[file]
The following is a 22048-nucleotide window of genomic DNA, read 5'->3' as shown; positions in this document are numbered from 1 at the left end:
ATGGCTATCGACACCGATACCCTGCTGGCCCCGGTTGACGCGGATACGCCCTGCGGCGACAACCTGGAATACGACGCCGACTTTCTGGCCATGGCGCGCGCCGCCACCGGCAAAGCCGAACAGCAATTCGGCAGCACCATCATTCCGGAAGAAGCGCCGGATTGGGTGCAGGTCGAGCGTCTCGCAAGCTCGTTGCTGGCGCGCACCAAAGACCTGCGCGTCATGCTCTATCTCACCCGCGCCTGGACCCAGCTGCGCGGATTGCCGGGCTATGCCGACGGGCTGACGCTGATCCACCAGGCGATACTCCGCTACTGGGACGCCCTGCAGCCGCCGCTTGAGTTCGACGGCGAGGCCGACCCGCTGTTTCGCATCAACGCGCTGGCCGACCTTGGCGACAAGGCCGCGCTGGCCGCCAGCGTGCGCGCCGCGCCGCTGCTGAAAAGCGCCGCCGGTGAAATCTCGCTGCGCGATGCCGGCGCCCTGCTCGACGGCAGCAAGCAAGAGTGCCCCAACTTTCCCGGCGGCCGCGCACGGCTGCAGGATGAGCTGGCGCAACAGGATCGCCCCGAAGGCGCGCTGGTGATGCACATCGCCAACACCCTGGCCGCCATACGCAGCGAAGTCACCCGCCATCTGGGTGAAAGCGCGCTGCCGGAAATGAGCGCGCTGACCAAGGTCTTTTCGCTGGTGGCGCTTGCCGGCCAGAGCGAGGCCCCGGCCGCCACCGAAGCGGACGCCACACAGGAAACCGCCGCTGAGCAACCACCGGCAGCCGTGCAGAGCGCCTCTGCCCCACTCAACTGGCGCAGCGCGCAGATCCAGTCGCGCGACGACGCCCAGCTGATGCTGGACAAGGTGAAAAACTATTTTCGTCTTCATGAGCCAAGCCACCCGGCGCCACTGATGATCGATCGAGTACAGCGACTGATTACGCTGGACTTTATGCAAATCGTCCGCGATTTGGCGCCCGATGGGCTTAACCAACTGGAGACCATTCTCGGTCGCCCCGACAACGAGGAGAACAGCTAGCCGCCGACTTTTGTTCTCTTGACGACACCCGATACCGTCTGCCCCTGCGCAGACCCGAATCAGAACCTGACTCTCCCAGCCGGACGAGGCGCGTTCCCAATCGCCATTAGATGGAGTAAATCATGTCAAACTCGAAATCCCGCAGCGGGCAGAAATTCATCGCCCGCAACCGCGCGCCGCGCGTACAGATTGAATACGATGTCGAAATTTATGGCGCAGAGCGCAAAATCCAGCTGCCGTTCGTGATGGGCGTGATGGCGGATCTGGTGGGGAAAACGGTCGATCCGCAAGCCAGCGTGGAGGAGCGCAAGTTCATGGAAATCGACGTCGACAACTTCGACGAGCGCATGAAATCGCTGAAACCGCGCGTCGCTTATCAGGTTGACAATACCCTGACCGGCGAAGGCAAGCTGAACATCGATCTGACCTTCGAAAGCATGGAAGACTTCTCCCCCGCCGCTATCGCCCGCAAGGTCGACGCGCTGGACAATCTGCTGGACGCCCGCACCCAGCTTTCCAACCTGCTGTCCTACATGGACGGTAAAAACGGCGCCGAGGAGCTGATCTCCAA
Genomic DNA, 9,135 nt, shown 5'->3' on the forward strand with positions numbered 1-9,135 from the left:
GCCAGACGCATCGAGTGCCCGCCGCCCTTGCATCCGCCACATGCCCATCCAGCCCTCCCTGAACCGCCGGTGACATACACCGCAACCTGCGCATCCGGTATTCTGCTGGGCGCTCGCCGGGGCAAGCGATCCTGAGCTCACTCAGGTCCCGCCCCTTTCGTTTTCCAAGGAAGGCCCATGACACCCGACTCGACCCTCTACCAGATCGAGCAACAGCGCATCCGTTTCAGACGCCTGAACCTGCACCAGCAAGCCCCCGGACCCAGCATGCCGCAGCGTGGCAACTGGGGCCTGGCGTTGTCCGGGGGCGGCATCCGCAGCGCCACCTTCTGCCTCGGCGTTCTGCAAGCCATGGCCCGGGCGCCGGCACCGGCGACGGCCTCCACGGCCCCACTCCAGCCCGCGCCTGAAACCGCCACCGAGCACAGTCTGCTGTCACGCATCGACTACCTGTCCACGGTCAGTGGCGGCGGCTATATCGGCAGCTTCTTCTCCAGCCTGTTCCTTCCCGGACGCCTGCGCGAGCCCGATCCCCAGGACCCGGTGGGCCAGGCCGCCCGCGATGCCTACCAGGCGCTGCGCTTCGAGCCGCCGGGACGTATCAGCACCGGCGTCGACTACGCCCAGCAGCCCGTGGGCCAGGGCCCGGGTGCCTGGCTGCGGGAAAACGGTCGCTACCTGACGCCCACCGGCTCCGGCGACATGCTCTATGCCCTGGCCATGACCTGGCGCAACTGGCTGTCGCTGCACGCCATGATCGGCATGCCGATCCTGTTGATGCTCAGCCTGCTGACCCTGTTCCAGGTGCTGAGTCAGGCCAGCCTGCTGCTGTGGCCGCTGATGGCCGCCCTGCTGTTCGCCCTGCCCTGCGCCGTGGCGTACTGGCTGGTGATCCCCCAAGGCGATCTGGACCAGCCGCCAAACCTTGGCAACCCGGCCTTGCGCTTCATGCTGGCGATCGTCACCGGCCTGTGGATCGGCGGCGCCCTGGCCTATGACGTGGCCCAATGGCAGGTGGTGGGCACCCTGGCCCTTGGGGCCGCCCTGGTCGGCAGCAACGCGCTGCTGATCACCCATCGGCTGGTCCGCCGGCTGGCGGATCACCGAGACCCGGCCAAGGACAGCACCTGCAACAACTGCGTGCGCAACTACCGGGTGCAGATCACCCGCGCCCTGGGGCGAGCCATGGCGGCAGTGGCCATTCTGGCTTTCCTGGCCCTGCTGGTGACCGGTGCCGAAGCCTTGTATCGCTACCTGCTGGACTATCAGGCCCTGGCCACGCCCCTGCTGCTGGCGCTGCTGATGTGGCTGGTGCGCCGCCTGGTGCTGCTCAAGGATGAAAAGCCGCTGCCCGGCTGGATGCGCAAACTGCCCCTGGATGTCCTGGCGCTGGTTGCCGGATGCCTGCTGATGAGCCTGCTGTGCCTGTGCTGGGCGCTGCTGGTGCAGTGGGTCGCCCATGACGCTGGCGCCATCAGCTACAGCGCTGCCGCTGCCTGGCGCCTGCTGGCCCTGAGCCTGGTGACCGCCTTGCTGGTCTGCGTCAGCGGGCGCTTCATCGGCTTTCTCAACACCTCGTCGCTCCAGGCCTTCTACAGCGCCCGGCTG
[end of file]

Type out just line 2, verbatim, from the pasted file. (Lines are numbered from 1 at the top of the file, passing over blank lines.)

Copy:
ATGGCTATCGACACCGATACCCTGCTGGCCCCGGTTGACGCGGATACGCCCTGCGGCGACAACCTGGAATACGACGCCGACTTTCTGGCCATGGCGCGCGCCGCCACCGGCAAAGCCGAACAGCAATTCGGCAGCACCATCATTCCGGAAGAAGCGCCGGATTGGGTGCAGGTCGAGCGTCTCGCAAGCTCGTTGCTGGCGCGCACCAAAGACCTGCGCGTCATGCTCTATCTCACCCGCGCCTGGACCCAGCTGCGCGGATTGCCGGGCTATGCCGACGGGCTGACGCTGATCCACCAGGCGATACTCCGCTACTGGGACGCCCTGCAGCCGCCGCTTGAGTTCGACGGCGAGGCCGACCCGCTGTTTCGCATCAACGCGCTGGCCGACCTTGGCGACAAGGCCGCGCTGGCCGCCAGCGTGCGCGCCGCGCCGCTGCTGAAAAGCGCCGCCGGTGAAATCTCGCTGCGCGATGCCGGCGCCCTGCTCGACGGCAGCAAGCAAGAGTGCCCCAACTTTCCCGGCGGCCGCGCACGGCTGCAGGATGAGCTGGCGCAACAGGATCGCCCCGAAGGCGCGCTGGTGATGCACATCGCCAACACCCTGGCCGCCATACGCAGCGAAGTCACCCGCCATCTGGGTGAAAGCGCGCTGCCGGAAATGAGCGCGCTGACCAAGGTCTTTTCGCTGGTGGCGCTTGCCGGCCAGAGCGAGGCCCCGGCCGCCACCGAAGCGGACGCCACACAGGAAACCGCCGCTGAGCAACCACCGGCAGCCGTGCAGAGCGCCTCTGCCCCACTCAACTGGCGCAGCGCGCAGATCCAGTCGCGCGACGACGCCCAGCTGATGCTGGACAAGGTGAAAAACTATTTTCGTCTTCATGAGCCAAGCCACCCGGCGCCACTGATGATCGATCGAGTACAGCGACTGATTACGCTGGACTTTATGCAAATCGTCCGCGATTTGGCGCCCGATGGGCTTAACCAACTGGAGACCATTCTCGGTCGCCCCGACAACGAGGAGAACAGCTAGCCGCCGACTTTTGTTCTCTTGACGACACCCGATACCGTCTGCCCCTGCGCAGACCCGAATCAGAACCTGACTCTCCCAGCCGGACGAGGCGCGTTCCCAATCGCCATTAGATGGAGTAAATCATGTCAAACTCGAAATCCCGCAGCGGGCAGAAATTCATCGCCCGCAACCGCGCGCCGCGCGTACAGATTGAATACGATGTCGAAATTTATGGCGCAGAGCGCAAAATCCAGCTGCCGTTCGTGATGGGCGTGATGGCGGATCTGGTGGGGAAAACGGTCGATCCGCAAGCCAGCGTGGAGGAGCGCAAGTTCATGGAAATCGACGTCGACAACTTCGACGAGCGCATGAAATCGCTGAAACCGCGCGTCGCTTATCAGGTTGACAATACCCTGACCGGCGAAGGCAAGCTGAACATCGATCTGACCTTCGAAAGCATGGAAGACTTCTCCCCCGCCGCTATCGCCCGCAAGGTCGACGCGCTGGACAATCTGCTGGACGCCCGCACCCAGCTTTCCAACCTGCTGTCCTACATGGACGGTAAAAACGGCGCCGAGGAGCTGATCTCCAA